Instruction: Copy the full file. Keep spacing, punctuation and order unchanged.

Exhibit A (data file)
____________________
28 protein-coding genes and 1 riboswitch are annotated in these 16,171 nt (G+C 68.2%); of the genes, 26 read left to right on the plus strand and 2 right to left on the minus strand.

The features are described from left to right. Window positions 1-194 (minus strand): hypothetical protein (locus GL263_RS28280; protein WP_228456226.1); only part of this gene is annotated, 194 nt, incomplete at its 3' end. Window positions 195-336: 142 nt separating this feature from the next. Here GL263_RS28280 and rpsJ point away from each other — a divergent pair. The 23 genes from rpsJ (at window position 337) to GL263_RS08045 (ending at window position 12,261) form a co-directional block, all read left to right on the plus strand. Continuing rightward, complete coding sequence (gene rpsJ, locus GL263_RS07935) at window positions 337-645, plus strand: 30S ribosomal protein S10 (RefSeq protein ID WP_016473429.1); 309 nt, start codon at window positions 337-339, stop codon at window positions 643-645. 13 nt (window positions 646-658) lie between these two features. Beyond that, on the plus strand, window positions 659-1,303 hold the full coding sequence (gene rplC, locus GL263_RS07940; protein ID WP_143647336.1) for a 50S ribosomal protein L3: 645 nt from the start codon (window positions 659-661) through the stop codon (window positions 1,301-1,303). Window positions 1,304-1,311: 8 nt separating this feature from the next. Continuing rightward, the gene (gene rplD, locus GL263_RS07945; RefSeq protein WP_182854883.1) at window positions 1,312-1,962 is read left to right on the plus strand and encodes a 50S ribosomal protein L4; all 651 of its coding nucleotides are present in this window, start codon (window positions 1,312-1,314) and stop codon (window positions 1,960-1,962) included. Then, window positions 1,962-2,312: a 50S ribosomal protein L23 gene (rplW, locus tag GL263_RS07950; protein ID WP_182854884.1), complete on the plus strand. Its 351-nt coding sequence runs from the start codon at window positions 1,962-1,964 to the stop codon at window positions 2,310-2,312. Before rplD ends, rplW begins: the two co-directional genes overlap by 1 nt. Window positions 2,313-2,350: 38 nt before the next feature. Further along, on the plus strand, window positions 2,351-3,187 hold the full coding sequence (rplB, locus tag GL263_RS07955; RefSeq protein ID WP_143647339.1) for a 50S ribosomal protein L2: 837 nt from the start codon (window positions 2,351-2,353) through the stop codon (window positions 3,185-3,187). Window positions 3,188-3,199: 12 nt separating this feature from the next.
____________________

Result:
28 protein-coding genes and 1 riboswitch are annotated in these 16,171 nt (G+C 68.2%); of the genes, 26 read left to right on the plus strand and 2 right to left on the minus strand.

The features are described from left to right. Window positions 1-194 (minus strand): hypothetical protein (locus GL263_RS28280; protein WP_228456226.1); only part of this gene is annotated, 194 nt, incomplete at its 3' end. Window positions 195-336: 142 nt separating this feature from the next. Here GL263_RS28280 and rpsJ point away from each other — a divergent pair. The 23 genes from rpsJ (at window position 337) to GL263_RS08045 (ending at window position 12,261) form a co-directional block, all read left to right on the plus strand. Continuing rightward, complete coding sequence (gene rpsJ, locus GL263_RS07935) at window positions 337-645, plus strand: 30S ribosomal protein S10 (RefSeq protein ID WP_016473429.1); 309 nt, start codon at window positions 337-339, stop codon at window positions 643-645. 13 nt (window positions 646-658) lie between these two features. Beyond that, on the plus strand, window positions 659-1,303 hold the full coding sequence (gene rplC, locus GL263_RS07940; protein ID WP_143647336.1) for a 50S ribosomal protein L3: 645 nt from the start codon (window positions 659-661) through the stop codon (window positions 1,301-1,303). Window positions 1,304-1,311: 8 nt separating this feature from the next. Continuing rightward, the gene (gene rplD, locus GL263_RS07945; RefSeq protein WP_182854883.1) at window positions 1,312-1,962 is read left to right on the plus strand and encodes a 50S ribosomal protein L4; all 651 of its coding nucleotides are present in this window, start codon (window positions 1,312-1,314) and stop codon (window positions 1,960-1,962) included. Then, window positions 1,962-2,312: a 50S ribosomal protein L23 gene (rplW, locus tag GL263_RS07950; protein ID WP_182854884.1), complete on the plus strand. Its 351-nt coding sequence runs from the start codon at window positions 1,962-1,964 to the stop codon at window positions 2,310-2,312. Before rplD ends, rplW begins: the two co-directional genes overlap by 1 nt. Window positions 2,313-2,350: 38 nt before the next feature. Further along, on the plus strand, window positions 2,351-3,187 hold the full coding sequence (rplB, locus tag GL263_RS07955; RefSeq protein ID WP_143647339.1) for a 50S ribosomal protein L2: 837 nt from the start codon (window positions 2,351-2,353) through the stop codon (window positions 3,185-3,187). Window positions 3,188-3,199: 12 nt separating this feature from the next.